Covid-19 is a having a massive impact on humanity. But why have we seemingly slept-walked our way into one of the biggest risk factors of all, an obesity pandemic?

As humans develop as a species, the challenges we face continue to change. We are increasingly moving into a world where the threats to our survival are becoming very different to those faced by other organisms, and it is possible that our intrinsic survival mechanisms have not yet caught up with the 'world of abundance' we are increasingly inhabiting.

As food acquisition becomes ever easier, mechanisms evolved by our body to drive us to consume as much as we can get may in fact risk pushing us into obesity. Obesity is a major risk factor for many diseases such as cardiovascular disease and type II diabetes, and it can negatively impact mental health.

More relevant at the moment is that obesity also dramatically increases the risk of poor outcomes with COVID-19, as outlined by the World Obesity Federation report released in March 2021. Of the 2.5 million deaths due to COVID-19 reported by the end of February 2021, a staggering 2.2 million, the report states, were in countries where more than half of the population is classified as overweight.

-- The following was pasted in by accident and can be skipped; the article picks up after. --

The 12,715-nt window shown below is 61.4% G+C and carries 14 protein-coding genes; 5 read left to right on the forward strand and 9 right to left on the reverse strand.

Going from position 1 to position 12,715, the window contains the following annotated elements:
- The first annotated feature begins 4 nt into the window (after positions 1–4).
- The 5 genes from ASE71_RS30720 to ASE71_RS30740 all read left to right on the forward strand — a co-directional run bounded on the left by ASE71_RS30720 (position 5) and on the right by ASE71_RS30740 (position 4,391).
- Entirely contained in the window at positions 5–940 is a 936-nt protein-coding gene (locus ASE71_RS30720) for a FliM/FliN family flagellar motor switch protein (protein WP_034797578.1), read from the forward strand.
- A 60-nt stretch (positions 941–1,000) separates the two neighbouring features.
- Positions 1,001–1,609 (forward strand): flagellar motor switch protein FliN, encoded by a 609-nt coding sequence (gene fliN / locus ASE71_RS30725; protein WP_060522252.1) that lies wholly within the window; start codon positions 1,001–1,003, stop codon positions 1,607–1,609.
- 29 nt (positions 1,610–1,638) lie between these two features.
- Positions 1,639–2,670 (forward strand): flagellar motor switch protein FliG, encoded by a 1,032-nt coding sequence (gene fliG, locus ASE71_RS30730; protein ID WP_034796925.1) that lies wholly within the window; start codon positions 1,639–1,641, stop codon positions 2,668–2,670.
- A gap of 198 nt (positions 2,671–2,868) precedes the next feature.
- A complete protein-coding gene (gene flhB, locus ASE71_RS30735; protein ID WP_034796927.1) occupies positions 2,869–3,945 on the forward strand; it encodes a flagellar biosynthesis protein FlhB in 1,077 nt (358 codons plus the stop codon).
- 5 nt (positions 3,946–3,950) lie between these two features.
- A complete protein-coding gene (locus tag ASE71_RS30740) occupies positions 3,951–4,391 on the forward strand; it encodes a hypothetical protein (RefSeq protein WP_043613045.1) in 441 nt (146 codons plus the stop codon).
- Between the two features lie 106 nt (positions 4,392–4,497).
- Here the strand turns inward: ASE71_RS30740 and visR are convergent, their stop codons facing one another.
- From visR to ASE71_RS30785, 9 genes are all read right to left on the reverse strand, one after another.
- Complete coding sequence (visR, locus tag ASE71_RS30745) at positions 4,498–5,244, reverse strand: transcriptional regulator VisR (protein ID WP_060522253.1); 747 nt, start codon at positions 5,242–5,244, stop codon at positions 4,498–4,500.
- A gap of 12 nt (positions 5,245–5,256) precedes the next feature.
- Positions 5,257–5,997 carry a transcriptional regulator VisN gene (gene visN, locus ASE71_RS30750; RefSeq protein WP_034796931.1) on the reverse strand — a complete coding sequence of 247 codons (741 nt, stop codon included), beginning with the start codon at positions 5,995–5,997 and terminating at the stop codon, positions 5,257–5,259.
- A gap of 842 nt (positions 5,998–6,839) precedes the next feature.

The COVID-19 pandemic has been a stark reminder that the health of our population is, in many ways, fragile. In July 2020, Public Health England published a report emphasising the negative impacts of an overweight or obese BMI on outcomes following COVID-19 infection. This could be explained by the increased incidence of hypertension and type II diabetes in these individuals - both major risk factors for worse COVID-19 prognosis - but the picture is likely more complicated than this. Higher BMIs may be correlated with lower levels of a hormone called adiponectin.

Lower adiponectin levels, some lines of evidence suggest, are associated with impaired lung function, possibly owing to its anti-inflammatory effects. And poor lung function can make respiratory infections much more dangerous.

Read the full article about obesity and Covid-19 by Sambhavi Sneha Kumar at The Naked Scientists.